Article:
So I told her the story. Some of it she knew of course. Everyone in my family knew something significant had happened during the trip in Israel three years ago, because I’d come home devastated from mine and Dylan’s separation. I’d cried for almost three days, which was hardly the homecoming anyone else in the family had expected. Then I’d bought a package of photo paper and printed out all of my pictures from our trip. Dozens and dozens of dozens of pictures of us together. It didn’t take a genius to figure out that I’d fallen in love.
What Carrie didn’t know about was how hard it had been, so I told her. About the doubts, the distance. Knowing that he was planning on going off after high school to gain experience and write novels. Knowing that we’d be separated. I broke it off with Mike as soon as I got back to San Francisco, but I’d been anchorless, my existence for those first few months revolving around phone calls, emails and Facebook exchanges with Dylan.
What she didn’t know was the he’d joined the Army the day after I broke up with him. Which meant that, in a big way, his subsequent injuries were my fault.
I told her about how we’d slowly re-tangled our lives after encountering each other outside Doctor Forrester’s office in September. How his injuries had impacted him, and how we ran together every other morning.
“I can believe that. I’ve never seen you looking so… svelte,” she said.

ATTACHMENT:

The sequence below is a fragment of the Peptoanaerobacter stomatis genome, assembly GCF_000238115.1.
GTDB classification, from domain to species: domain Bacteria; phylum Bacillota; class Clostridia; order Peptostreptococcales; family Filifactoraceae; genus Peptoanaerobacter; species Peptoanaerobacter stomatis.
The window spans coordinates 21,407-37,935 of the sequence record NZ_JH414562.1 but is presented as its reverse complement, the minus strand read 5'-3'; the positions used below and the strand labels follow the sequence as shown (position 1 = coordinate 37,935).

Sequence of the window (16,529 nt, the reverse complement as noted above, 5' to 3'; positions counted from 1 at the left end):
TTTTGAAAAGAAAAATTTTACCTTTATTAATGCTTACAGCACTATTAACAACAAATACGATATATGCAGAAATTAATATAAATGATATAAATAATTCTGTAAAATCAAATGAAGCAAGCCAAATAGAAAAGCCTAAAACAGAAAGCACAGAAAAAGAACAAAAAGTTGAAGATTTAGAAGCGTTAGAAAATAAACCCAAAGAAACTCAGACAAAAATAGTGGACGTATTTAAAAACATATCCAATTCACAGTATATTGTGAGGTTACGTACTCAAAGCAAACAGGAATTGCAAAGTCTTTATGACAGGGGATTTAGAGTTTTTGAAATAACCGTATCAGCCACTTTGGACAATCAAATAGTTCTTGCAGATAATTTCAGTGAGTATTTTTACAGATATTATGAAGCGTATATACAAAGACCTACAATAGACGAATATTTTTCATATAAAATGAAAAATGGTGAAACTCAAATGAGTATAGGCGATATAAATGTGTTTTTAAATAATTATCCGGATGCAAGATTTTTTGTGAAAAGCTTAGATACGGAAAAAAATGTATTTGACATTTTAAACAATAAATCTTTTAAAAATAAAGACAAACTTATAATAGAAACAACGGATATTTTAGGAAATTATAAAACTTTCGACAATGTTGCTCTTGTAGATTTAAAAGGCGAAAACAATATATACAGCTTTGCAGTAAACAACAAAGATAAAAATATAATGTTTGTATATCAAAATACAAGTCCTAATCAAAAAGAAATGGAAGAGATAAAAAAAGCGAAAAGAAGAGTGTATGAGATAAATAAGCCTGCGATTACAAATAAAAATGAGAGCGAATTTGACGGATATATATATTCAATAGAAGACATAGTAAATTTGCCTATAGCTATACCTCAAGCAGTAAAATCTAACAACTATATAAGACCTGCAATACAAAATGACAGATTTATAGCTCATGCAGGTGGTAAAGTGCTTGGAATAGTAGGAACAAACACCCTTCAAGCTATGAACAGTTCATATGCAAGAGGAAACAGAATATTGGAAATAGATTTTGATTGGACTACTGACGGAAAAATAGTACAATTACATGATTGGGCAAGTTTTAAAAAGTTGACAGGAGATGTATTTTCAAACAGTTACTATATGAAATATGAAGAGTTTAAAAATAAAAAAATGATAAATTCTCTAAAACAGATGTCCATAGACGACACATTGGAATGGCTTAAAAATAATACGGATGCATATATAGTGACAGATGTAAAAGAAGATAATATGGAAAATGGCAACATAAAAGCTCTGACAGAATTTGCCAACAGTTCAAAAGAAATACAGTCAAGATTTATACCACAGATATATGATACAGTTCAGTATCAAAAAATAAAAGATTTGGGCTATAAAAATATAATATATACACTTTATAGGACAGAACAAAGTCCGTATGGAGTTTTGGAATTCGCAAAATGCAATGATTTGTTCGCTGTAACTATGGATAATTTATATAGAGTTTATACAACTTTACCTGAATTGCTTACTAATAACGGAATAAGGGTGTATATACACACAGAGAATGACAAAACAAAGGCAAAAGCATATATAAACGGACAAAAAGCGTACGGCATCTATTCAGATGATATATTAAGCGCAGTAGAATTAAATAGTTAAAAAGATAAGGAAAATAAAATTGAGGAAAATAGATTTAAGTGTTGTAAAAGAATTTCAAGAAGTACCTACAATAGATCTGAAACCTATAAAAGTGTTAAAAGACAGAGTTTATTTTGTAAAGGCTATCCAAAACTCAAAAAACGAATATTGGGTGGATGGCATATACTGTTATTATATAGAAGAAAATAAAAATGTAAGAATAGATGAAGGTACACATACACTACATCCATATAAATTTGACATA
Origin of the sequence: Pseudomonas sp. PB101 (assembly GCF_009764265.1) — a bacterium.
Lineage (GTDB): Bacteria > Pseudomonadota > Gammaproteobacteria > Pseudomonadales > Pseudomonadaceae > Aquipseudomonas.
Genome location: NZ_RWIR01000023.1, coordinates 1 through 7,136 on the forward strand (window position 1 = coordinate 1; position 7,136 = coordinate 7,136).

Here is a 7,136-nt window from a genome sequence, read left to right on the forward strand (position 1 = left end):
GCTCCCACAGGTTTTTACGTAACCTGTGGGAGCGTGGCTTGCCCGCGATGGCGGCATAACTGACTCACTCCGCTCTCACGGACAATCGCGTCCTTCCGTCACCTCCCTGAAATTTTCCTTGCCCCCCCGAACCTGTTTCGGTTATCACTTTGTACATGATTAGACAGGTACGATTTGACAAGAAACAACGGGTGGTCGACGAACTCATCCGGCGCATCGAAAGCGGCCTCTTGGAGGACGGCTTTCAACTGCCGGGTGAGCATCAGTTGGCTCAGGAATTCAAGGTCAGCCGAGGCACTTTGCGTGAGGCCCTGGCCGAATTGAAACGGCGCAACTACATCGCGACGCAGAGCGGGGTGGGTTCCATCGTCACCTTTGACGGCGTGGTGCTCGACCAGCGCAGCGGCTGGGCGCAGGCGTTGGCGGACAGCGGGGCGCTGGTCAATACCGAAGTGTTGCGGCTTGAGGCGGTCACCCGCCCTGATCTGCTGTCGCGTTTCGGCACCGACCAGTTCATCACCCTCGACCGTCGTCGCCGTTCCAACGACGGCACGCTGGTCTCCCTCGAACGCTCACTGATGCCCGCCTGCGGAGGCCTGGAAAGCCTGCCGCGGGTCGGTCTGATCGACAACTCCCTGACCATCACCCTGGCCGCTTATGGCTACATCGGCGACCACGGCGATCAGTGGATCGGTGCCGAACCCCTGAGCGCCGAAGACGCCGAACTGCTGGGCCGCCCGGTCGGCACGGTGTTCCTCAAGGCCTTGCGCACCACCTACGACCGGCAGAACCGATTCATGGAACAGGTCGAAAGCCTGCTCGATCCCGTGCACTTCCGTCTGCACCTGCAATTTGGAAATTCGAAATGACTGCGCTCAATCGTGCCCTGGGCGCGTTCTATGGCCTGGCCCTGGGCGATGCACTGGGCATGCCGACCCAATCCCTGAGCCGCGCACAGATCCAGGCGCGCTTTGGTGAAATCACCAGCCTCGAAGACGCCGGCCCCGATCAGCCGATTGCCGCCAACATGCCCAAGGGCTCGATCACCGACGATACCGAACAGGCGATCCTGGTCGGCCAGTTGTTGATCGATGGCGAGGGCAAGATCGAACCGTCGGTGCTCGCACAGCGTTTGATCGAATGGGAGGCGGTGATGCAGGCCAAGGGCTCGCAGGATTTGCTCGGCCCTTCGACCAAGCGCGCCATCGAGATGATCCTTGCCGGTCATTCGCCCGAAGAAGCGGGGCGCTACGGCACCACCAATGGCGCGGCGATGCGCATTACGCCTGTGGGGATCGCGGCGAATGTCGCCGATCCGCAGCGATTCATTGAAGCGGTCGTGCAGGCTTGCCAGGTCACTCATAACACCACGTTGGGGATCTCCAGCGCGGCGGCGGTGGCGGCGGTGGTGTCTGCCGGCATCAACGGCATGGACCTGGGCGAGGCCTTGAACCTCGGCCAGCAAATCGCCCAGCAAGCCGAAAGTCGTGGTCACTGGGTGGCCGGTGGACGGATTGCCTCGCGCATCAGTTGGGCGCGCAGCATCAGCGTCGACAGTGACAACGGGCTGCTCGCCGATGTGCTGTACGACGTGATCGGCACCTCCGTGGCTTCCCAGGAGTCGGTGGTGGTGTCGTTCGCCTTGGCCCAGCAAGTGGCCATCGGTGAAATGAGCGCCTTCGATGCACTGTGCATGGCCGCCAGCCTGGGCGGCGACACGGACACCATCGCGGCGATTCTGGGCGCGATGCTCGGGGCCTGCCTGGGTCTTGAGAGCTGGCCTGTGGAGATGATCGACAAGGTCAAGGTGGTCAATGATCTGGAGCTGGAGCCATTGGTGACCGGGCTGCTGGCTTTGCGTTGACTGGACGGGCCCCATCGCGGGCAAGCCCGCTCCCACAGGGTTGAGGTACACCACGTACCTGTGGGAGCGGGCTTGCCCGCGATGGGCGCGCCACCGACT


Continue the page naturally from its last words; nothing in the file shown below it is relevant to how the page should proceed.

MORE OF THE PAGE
“Well, we run about seven miles. Lots of exercise together.”
“Oh?” she asked coyly, eyebrows raised.
Heat rushed to my cheeks. “Oh, my God! I didn’t mean that, Carrie!”
She smiled. “It’s okay, Alexandra. I wouldn’t tell Dad. You can talk to me.”
I looked down at the table, embarrassed, then said, “I’ve sort of decided we’re finally going to.”
Her mouth formed a big O. “Really?” she said.
I nodded. “I love him, Carrie. More than you can imagine. I want to spend my life with him.”
She sighed. “I’m envious.”
I sat back in my seat, shocked. “You’re envious of me?”
She gave me a bittersweet smile. “My life is all planned out, Alex. I guess all of our lives are, except Julia’s. There’s been no room for men. And … let’s just say I’ve been regretting that. I’m so happy for you.”
“You’ll get to meet him at the party tonight. Oh, and speaking of men,” I said, leaning forward and grinning at her. “I promised to introduce you to his friend. Ray Sherman. Sherman just got home from Afghanistan.”
Carrie blinked. “Dad would have a conniption if I were to date a soldier. Look at how he treated you.”
I laughed. “You’ll like him,” I said. “He’s a nice guy. And … objectively, knowing I’ve got a boyfriend I am absolutely in love with… Sherman is still really hot.”
Her eyes twinkled. “Well, in that case, I’m looking forward to meeting him!”
“You really mean it? You’re not going to report all this back to Dad? I don’t think I can take all the grilling over Thanksgiving. It’s going to be bad enough as is.”
“I promise, sis. Not a word. I’ll tell him you are happy and to leave you alone. ”
“That ought to go well,” I replied, and we laughed, but there was an edge to the laugh. We both knew it wouldn’t go over well at all.